Escape
but
remember;
embrace
life’s
ambiguities.

(Inspired by Not Quite What I Was Planning: Six-Word Memoirs by Writers Famous and Obscure.)

On my former blog, I wrote about Art Garfunkel’s awesome reading list, which chronicles the books he’s read since 1968. Nick Paumgarten’s written a lovely piece in The New Yorker about Garfunkel’s literary habits; it’s a nice juxtaposition to Caleb Crain’s “Twilight of the Books,” an essay that examines reading habits in America and the possible repercussions of our increasingly digital lives.

 

 The International Herald Tribune offers a guide to New York’s libraries in “A Bookworm’s Holiday.” Unsurprisingly, the Rego Park branch of the Queens Library (which, by the way, is the No. 1 library system in the U.S. by circulation) was not highlighted; I go there every weekend, and though I appreciate the teeming hordes of library patrons, it can be quite annoying to fight with the unwashed masses (once, a woman even forcibly pushed me while I was browsing the CDs and loudly accused me — wrongly, I might add — of flatulating with abandon).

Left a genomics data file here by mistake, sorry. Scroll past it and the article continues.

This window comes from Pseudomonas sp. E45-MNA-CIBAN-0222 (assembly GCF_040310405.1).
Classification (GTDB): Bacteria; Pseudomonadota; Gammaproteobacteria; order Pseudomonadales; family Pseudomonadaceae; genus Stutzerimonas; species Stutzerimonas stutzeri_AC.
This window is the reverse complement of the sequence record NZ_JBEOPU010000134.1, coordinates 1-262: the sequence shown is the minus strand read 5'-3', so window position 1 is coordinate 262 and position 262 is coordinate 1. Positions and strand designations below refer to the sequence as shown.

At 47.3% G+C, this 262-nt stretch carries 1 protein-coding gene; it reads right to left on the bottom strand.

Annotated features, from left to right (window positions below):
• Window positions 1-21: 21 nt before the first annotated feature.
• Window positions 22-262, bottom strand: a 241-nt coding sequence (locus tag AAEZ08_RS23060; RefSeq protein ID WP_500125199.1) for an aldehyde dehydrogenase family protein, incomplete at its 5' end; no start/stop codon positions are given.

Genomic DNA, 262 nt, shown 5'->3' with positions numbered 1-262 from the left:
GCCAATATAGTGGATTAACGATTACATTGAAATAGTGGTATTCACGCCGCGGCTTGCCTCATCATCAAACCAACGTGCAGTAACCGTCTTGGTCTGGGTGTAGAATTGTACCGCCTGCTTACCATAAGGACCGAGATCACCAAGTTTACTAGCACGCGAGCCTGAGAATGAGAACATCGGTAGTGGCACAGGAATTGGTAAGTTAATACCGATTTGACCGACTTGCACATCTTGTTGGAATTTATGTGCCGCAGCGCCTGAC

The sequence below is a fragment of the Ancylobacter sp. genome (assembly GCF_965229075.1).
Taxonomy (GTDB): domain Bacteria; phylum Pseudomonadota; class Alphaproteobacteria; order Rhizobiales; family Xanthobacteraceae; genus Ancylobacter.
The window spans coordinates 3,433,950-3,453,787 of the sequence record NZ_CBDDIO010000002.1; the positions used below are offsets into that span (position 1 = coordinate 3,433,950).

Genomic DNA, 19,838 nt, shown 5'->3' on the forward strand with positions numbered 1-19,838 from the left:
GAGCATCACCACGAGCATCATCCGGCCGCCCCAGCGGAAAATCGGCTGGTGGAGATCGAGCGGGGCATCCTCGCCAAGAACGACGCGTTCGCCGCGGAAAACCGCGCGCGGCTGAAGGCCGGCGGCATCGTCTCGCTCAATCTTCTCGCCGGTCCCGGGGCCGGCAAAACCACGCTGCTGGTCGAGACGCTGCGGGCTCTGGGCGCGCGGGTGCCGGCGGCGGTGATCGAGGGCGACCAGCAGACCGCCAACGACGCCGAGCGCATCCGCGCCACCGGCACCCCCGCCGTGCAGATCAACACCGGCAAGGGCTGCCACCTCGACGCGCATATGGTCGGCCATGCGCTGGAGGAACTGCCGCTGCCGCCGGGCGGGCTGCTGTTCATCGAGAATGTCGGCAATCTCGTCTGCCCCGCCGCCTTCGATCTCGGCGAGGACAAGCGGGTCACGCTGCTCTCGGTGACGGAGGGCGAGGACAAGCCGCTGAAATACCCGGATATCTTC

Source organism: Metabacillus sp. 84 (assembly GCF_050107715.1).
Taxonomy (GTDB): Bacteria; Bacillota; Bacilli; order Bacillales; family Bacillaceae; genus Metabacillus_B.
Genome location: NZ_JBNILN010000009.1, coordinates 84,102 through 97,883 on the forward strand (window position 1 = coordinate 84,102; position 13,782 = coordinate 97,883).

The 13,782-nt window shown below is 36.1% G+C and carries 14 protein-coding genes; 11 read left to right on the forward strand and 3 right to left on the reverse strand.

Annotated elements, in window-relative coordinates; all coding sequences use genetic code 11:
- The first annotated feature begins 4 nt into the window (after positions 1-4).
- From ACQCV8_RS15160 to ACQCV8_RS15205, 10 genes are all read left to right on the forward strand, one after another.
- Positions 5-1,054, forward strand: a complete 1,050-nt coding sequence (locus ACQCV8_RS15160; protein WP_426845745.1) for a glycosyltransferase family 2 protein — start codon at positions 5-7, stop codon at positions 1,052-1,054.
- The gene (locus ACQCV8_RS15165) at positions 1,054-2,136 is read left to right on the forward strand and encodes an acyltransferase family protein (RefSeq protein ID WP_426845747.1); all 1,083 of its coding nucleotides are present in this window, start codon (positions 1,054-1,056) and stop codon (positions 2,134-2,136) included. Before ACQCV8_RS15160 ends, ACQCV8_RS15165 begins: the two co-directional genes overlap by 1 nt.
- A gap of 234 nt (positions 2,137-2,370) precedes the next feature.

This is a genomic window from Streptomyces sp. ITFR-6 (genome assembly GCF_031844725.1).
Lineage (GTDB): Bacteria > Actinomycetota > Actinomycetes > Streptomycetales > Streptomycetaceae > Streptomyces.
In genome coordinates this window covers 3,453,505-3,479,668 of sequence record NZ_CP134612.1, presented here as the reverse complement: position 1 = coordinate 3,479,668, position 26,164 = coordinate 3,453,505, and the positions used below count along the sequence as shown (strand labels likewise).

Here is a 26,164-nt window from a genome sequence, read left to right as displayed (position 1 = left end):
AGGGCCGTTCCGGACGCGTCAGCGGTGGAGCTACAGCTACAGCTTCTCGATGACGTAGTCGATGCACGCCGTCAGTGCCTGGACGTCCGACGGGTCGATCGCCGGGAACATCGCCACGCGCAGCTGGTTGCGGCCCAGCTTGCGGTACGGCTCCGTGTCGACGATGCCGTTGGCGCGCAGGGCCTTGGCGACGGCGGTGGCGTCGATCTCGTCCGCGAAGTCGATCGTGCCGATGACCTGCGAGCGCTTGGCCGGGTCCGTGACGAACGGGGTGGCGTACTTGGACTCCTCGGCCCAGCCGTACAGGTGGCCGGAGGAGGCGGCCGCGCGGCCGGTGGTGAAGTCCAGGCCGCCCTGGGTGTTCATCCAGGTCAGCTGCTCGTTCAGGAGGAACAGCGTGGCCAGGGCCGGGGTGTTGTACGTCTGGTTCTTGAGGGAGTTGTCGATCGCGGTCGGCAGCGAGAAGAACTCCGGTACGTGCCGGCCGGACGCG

Oregon ceases to exist. Back to Met Supermarket and Key Food and our small impersonal bathroom, which doesn’t matter to the husband since he’s again working 16-hour days.

On the upside, I got some new books from the library: Beethoven Was One-Sixteenth Black (Nadine Gordimer), What is the What (Dave Eggers), and The Abstinence Teacher (Tom Perrotta). Until the office reopens, I plan on painting, reading in the bathtub, and consuming mass quantities of food, like my patented sweet sweet potatoes (butter, brown sugar, cinnamon, and mashed yams). Maybe I’ll come up with something else to do, or maybe I’ll just enjoy my bit of deserved sloth.